April 15, 1957
April 15, 1957

Table of Contents
April 15, 1957

Doug Ford And The Masters
Events & Discoveries
Scouting Reports
American League
  • Seven times in the past eight years the Yankees have won the pennant; in '56 they could have started to print their World Series tickets in July. Yet Casey Stengel now comes up with a ball club he says is better than any of the others. Unless you are a Yankee fan, it looks like a long season ahead

  • The Indians have been in a second-place rut for five of the past six years. Although most major league cities would happily settle for much less, in Cleveland the frustration of always being the runner-up has come to a head. A new manager has been added, but once again it looks like second best

  • For five straight years the Sox have finished third. Now they have a new manager and some promising rookies but all else is the same: with one hand they must claw their way up toward the Yankees and Indians, with the other hold off the Tigers and Red Sox from below. That's asking too much of two hands

  • The Boston Red Sox are New England's pride and despair. Annually hope rises that this year the Sox will finally unseat those top-dog New York Yankees, and annually there is frustration. But, even so, hope rides high again on such as Ted Williams, Jim Piersail, Tom Brewer and a dozen bright young men

  • This is the team they said last winter might shake up the Yankees—but that was last winter and now no one is quite so sure. The Tigers are good, only there aren't enough of them; where Casey Stengel experiments to find out which player is best, Jack Tighe must experiment to find a player good enough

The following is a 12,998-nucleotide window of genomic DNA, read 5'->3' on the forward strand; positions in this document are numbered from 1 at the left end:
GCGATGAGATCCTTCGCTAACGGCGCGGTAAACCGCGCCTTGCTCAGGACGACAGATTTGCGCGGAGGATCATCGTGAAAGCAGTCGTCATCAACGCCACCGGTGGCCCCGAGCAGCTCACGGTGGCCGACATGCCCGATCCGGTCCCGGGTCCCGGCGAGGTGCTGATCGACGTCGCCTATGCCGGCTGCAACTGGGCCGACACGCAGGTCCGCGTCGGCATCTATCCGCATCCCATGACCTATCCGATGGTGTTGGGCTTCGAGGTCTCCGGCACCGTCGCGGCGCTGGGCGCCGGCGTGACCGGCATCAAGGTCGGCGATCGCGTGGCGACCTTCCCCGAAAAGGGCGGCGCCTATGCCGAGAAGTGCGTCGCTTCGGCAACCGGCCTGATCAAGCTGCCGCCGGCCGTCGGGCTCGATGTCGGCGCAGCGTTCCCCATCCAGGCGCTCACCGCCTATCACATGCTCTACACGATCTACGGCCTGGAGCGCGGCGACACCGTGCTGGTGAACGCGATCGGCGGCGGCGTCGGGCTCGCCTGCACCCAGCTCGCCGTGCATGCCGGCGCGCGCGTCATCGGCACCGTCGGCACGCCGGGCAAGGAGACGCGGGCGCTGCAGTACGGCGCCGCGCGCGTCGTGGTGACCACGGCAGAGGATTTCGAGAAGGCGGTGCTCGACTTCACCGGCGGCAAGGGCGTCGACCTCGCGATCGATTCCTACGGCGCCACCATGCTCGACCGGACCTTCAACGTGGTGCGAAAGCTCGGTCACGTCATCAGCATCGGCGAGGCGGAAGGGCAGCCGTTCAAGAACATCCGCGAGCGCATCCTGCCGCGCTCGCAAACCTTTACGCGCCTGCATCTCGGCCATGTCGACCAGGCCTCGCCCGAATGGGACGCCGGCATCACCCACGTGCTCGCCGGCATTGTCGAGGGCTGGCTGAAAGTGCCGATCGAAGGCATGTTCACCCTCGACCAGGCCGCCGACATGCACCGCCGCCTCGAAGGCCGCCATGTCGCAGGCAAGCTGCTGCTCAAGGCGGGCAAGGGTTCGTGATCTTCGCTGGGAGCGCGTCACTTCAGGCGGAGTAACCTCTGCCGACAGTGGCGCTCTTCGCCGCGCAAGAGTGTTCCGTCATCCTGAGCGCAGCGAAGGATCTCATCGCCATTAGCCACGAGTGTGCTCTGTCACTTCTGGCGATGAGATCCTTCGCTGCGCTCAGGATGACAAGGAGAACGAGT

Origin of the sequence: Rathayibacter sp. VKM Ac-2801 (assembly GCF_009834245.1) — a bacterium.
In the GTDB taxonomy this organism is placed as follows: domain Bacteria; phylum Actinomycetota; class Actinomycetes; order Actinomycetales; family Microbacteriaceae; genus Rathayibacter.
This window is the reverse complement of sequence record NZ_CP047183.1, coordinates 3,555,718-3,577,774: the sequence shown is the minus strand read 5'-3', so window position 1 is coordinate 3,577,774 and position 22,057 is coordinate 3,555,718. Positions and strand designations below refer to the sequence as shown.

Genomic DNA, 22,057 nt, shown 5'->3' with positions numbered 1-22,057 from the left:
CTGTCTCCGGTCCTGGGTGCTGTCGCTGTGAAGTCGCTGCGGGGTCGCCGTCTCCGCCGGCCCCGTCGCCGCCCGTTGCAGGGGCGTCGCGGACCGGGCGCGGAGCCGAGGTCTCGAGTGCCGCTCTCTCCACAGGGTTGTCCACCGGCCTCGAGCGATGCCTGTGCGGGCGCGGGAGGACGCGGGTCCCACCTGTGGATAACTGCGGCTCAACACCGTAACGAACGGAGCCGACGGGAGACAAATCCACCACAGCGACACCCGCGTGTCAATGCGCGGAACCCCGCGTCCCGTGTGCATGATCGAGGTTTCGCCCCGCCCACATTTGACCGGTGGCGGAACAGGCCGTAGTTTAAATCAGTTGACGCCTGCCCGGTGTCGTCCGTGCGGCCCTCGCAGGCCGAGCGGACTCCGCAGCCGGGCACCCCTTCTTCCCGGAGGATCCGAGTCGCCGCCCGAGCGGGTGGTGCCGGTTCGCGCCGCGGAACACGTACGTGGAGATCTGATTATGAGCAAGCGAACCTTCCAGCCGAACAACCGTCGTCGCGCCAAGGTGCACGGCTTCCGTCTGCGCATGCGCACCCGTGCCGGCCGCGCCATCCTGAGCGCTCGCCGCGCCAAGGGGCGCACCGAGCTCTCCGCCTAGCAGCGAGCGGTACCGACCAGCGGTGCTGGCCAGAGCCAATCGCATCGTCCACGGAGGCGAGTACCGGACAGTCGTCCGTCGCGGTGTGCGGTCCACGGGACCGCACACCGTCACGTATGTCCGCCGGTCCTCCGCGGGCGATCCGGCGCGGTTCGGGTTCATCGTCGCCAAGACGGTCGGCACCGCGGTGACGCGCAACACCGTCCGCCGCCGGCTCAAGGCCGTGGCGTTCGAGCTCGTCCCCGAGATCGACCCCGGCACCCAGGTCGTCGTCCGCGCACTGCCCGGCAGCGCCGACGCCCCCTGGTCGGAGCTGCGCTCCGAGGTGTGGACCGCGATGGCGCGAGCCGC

• The Baltimore Orioles have improved steadily in their three seasons in the American League. There has been a continuous flow of ballplayers, coming and going, as Manager Paul Richards has tried to field a winning club. This year the team has a more permanent look, but there is still a lot to be done

  • The Senators finished seventh a year ago which, on the record, may have been an even greater miracle than the pennant triumphs of the 1914 Braves and the 1951 Giants. They had the worst fielding in the league and by far the worst pitching. Only a couple of big sluggers saved them from the bottom

  • This will be Kansas City's third season in the major leagues. The first year was one grand party: a lively, eager team fought for victories all year long. But last season was quite different: the team was listless, as well as bad, and finished a dull, dreary last. Kansas City fans expect something a good deal better in 1957

National League
  • The old, old Dodgers have been the class team of the National League for a decade. Cracks have appeared in their armor, but it is fondly hoped in Brooklyn (and Los Angeles) that bright young players will fill such gaps. In the most unlikely event that they do there'll be yet another Yankee-Dodger World Series